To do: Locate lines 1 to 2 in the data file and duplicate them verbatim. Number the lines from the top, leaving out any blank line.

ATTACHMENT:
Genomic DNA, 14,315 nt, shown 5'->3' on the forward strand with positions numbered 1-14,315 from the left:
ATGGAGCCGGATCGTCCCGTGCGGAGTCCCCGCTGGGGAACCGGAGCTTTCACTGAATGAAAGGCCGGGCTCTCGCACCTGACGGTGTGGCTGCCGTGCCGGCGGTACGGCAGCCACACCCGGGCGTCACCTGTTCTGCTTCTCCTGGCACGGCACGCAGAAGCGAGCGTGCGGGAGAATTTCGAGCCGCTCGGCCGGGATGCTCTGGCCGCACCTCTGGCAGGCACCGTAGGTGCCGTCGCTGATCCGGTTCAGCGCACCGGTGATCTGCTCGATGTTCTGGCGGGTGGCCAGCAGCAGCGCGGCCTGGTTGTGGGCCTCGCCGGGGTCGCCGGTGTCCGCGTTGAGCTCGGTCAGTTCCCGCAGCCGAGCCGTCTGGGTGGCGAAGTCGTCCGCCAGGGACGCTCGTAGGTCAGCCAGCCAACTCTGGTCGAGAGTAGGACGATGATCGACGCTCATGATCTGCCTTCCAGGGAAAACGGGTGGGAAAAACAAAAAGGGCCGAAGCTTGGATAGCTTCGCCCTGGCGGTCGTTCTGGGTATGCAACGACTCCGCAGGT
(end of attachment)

Genomic DNA, 14,315 nt, shown 5'->3' on the forward strand with positions numbered 1-14,315 from the left:
ATGGAGCCGGATCGTCCCGTGCGGAGTCCCCGCTGGGGAACCGGAGCTTTCACTGAATGAAAGGCCGGGCTCTCGCACCTGACGGTGTGGCTGCCGTGCCGGCGGTACGGCAGCCACACCCGGGCGTCACCTGTTCTGCTTCTCCTGGCACGGCACGCAGAAGCGAGCGTGCGGGAGAATTTCGAGCCGCTCGGCCGGGATGCTCTGGCCGCACCTCTGGCAGGCACCGTAGGTGCCGTCGCTGATCCGGTTCAGCGCACCGGTGATCTGCTCGATGTTCTGGCGGGTGGCCAGCAGCAGCGCGGCCTGGTTGTGGGCCTCGCCGGGGTCGCCGGTGTCCGCGTTGAGCTCGGTCAGTTCCCGCAGCCGAGCCGTCTGGGTGGCGAAGTCGTCCGCCAGGGACGCTCGTAGGTCAGCCAGCCAACTCTGGTCGAGAGTAGGACGATGATCGACGCTCATGATCTGCCTTCCAGGGAAAACGGGTGGGAAAAACAAAAAGGGCCGAAGCTTGGATAGCTTCGCCCTGGCGGTCGTTCTGGGTATGCAACGACTCCGCAGGT